Padres History with Joe Furtado: Chapter 9 – “1976” The Bittersweet Summer of Randy Jones

*Back in 1988, Padres fan and local San Diegan Joe Furtado, started writing a book based on Padres history up to that point. 21 Chapters later he finished it and after a few failed attempts at getting it published, put it back on his shelf never to see the light of day…..that is until now. To read the other entries, click here.

By Joe Furtado:

As the clock ticked off the final minutes of 1975, not only did it signal the end of another year, but it signaled the end of the current contract between the players and the owners. At the stroke of midnight, the agreement that had brought an end to the strike of 1972 would expire. The current negotiations, which had been progressing at their usual snail’s pace, were about to include a new issue that would shake the very foundation of the game.

Pitchers Andy Messersmith of the Dodgers and Dave McNally of the Expos had played the entire 1975 season with unsigned contracts. Although McNally had decided to retire, Messersmith declared himself a free agent and requested that the player’s association use him as a test case for the reserve clause in the current contract talks.

The same arbitrator who declared Catfish Hunter a free agent at the beginning of 1975, also declared that Messersmith was free to negotiate with any of the 24 major league teams.

Understandably, the owners were furious over the ruling. In addition to taking the matter to court, they announced that spring training camps would remain closed until a new contract was signed, just as they had done in 1972, the players began working out in local parks and ball fields.

There were deadlines made, offers and counter-offers rejected, and finally, in a major concession by the players, camps were opened 17 days late with the understanding that negotiations would continue while the season was being played.

The Padres arrived in Yuma with some new faces and were anxious to get the new season started. In the winter free agent draft, San Diego had drafted catcher Keith Miller from New Orleans. In the secondary phase, they selected left- handed pitcher Bob Shirley from Cushing, Oklahoma.

Off season trades brought them third baseman Doug Rader from the Astros and outfielder Willie Davis from St.Louis. In exchange for the 31 year old Rader, the Padres gave up pitchers Joe McIntosh and Larry Hardy. To get the 35 year old Davis, they parted with reserve outfielder Dick Sharon.

Hopefully Rader would solve their third base problems, ending the experiment of playing Johnny Grubb at that position and putting the career of Dave Roberts in doubt. The deal would also move Mike Ivie back to first base to platoon with veteran Willie McCovey.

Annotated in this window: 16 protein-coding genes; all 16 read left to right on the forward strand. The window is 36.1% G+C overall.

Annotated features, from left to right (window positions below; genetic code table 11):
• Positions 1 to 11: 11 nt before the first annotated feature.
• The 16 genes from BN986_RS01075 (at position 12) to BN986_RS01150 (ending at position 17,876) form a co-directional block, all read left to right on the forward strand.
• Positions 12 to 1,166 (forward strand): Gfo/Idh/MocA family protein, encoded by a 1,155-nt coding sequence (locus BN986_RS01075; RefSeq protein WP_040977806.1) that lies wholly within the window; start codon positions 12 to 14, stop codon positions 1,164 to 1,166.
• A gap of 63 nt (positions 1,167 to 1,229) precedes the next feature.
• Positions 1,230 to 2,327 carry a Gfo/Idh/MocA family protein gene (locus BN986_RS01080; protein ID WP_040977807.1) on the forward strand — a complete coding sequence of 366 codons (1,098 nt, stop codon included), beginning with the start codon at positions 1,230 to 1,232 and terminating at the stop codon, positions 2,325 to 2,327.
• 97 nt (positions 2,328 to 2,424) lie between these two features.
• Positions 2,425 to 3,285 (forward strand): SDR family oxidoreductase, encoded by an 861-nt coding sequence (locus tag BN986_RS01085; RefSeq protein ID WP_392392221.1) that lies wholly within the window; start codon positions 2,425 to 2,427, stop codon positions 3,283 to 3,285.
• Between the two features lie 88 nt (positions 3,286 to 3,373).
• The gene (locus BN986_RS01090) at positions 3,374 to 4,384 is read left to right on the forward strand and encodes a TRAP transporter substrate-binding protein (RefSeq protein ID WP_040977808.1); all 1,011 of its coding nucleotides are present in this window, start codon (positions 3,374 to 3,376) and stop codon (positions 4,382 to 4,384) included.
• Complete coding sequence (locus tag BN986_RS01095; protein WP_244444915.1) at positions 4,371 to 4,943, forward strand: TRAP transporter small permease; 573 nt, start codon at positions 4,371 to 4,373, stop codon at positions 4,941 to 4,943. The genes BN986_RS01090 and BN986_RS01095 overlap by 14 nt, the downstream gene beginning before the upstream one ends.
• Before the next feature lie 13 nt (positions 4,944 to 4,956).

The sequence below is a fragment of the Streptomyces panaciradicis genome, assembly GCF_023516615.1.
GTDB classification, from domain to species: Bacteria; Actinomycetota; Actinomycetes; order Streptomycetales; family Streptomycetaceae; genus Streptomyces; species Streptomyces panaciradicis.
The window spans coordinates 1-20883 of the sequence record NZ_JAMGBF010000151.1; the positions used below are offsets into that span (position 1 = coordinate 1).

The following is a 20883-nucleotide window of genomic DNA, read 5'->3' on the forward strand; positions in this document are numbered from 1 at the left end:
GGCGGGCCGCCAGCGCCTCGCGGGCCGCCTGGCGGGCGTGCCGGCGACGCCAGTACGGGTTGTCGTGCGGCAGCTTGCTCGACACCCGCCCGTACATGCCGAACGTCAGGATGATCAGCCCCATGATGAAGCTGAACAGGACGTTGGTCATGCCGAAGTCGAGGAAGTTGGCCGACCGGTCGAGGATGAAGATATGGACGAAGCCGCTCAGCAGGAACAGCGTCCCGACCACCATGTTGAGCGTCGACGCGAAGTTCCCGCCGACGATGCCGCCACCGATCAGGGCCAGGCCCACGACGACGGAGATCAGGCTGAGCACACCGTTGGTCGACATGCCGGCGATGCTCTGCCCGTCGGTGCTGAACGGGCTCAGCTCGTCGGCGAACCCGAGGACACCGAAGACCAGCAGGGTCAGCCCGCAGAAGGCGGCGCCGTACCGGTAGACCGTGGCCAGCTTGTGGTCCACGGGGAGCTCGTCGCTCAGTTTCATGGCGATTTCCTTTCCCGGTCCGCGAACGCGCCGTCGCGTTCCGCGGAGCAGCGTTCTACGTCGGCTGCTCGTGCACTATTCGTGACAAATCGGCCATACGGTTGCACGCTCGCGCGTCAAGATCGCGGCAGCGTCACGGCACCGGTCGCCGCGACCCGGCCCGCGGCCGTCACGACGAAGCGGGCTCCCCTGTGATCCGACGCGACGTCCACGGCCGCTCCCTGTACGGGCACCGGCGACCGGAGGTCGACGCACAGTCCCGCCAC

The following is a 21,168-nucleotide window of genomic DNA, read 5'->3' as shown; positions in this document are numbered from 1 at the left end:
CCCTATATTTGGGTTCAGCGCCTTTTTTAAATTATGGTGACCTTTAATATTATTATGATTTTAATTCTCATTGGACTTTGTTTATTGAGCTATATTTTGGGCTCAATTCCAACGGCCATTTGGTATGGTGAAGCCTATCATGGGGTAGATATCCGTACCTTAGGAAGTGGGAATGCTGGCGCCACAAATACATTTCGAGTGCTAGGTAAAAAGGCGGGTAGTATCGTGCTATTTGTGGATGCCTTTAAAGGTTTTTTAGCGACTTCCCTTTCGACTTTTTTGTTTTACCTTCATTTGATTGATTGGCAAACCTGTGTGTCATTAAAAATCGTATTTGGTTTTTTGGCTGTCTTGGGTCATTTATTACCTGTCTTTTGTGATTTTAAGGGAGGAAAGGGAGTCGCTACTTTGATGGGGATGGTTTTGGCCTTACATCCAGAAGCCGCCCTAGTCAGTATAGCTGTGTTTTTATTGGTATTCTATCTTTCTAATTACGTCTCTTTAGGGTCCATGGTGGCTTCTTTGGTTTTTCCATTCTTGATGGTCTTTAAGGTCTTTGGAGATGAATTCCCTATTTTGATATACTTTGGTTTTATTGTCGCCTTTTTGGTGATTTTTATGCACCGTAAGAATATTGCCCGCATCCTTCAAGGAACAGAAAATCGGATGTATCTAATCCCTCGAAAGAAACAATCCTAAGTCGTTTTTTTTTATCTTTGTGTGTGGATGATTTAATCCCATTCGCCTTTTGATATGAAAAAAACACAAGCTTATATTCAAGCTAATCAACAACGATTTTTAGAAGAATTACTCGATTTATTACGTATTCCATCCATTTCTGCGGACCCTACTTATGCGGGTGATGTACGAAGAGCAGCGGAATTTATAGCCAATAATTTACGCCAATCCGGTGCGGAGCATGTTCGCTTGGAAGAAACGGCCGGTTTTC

Roberts would eventually be sold to Hawaii, and at the age of 25, the Padres #1 draft pick in 1972 would attempt a comeback as a catcher. Bobby Tolan and Randy Hundley were released, Merv Rettenmund was picked up from Cincinnati, and Joe Pepitone came out of a two year retirement to try out for the team.

There were also some changes in the coaching ranks. By mutual agreement, pitching coach Tom Morgan was let go and Roger Craig was hired to replace him. Craig, who had been the Padres pitching coach from 1969 to 1972, was with Houston for the past two seasons. Joey Amalfitano was hired to coach third base in place of Jim Davenport, who returned to the Giants.

The big excitement in camp was provided by none other than Mike Ivie. Although he vehemently declared himself a first baseman, Ivie voluntarily put on the catching gear to warm up pitchers, catch some batting practice, and even work a couple of “B” games behind the plate. The thought of Ivie catching for a full season stirred the imagination of manager John McNamara and the rest of the team. With him catching, everyone felt the Padres were a much stronger ball club. But it was not meant to be. As the season approached, Ivie reiterated that he did not want to catch, that he was only helping out the other catchers by offering to go behind the plate during the spring. His position was still first base.

Three players were unhappy with their contracts and would start the season unsigned. Willie McCovey, who disliked being platooned, second baseman Tito Fuentes, and outfielder Johnny Grubb all had their old contracts renewed by the team with a 20% cut in pay. Grubb would eventually sign a new contract during the season, but both McCovey and Fuentes would play out their option year.

The Padres, confident from their experience in trying to sign Catfish Hunter, decided to pursue with great vigor baseball’s newest free agent, pitcher Andy Messersmith. In fact, three days before the season was to begin, all that needed to be done to sign the big right hander was to get him to consent to a physical exam. Unfortunately, Messersmith and/or his agent didn’t feel it was appropriate for the Padres to demand a physical, so they balked at signing.

To read all of Chapter 9, download this PDF: 9Bittersweet

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